Asylum seekers are being held up in immigrations cells in Australia for more than 689 days on average, a report from a prominent non-governmental organisation (NGO) has revealed, calling on the government to end the “harsh and unlawful policy.”
The spotlight on Australia’s detention policies emerged after Serbian Tennis star Novak Djokovic was put in detention hotel
There are eight people who have now spent more than 10 years in Australian immigration detention, and 117 have been detained for longer than five years, according to Human Rights Watch (HRW).
According to the home affairs department, about 1,459 people are being held currently at immigration facilities in Australia, including more than 70 refugees and asylum seekers transferred from Nauru and Manus Island, reported The Independent.
Under Canberra's hardline immigration policy, asylum seekers, including children, who try to reach Australia by boat are sent to offshore detention centres in Papua New Guinea and Nauru, where they are held indefinitely while refugee applications are processed.
They are blocked from being resettled in Australia even if found to be genuine refugees.
Canberra justifies its severe policies saying that they serve as deterrence to discourage people from seeking asylum in Australia. It says “stopping the boats” has also helped prevent deaths at sea.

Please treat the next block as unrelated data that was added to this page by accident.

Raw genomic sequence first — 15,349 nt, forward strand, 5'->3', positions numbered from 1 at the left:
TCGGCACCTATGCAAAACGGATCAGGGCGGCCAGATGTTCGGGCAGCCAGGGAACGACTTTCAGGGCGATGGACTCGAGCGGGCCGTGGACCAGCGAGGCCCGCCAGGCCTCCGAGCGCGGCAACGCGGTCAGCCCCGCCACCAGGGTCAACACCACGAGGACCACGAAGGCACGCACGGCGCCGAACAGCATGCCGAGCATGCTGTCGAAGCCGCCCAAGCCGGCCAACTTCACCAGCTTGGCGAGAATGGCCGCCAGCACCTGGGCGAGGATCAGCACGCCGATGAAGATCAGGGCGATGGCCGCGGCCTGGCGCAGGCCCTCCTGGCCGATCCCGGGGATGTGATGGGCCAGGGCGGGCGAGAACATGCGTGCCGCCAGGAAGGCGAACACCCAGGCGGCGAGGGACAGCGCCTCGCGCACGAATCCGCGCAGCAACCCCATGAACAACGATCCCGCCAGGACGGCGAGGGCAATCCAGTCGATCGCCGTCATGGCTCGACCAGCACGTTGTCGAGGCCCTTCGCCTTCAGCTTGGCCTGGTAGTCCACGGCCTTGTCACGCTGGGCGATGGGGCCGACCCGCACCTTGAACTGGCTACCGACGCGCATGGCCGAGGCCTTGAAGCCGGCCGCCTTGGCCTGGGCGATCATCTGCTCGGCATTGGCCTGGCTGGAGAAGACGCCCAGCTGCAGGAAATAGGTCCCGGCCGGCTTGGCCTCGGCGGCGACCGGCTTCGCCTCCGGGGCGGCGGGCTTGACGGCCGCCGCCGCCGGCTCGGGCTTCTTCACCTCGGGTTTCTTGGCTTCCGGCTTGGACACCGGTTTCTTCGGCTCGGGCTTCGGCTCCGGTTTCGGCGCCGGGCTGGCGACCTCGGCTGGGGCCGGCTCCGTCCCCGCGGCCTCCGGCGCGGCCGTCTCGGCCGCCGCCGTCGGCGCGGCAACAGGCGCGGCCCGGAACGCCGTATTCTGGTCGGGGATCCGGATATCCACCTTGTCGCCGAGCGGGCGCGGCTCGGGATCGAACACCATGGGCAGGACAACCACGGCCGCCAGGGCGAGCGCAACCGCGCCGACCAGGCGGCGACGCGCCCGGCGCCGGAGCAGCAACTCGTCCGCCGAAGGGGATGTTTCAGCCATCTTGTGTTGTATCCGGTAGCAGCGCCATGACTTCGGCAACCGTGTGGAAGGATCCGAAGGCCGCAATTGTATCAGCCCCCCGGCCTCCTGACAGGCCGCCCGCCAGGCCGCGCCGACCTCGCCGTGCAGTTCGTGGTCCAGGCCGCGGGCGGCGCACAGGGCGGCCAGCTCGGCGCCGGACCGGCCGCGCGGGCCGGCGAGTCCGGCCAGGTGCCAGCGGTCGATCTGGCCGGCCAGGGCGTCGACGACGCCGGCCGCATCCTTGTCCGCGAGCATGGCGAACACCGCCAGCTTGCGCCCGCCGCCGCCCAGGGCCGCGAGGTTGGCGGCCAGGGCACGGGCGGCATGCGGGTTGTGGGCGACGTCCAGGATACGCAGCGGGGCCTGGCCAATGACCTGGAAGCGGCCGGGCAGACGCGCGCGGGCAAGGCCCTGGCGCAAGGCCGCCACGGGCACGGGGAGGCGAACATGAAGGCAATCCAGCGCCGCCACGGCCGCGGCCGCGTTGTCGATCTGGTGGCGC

The average length of detention increased to 689 days, vastly longer than comparable countries like the United States and Canada, where the averages are 55 days and 14 days respectively, HRW says.
"These statistics show how completely alone Australia is among like-minded countries, in terms of the indefinite detention of asylum seekers and refugees for years on end," HRW Australia researcher Sophie McNeill told the BBC.
"Under international law, immigration detention should not be used as punishment, but rather should be an exceptional measure of last resort to carry out a legitimate aim," she said.
Since 2013, Australia has detained all asylum seekers who try to arrive on its shores via boat, pledging that they will never be allowed to live permanently in the country - even if they are found to be a legitimate refugee.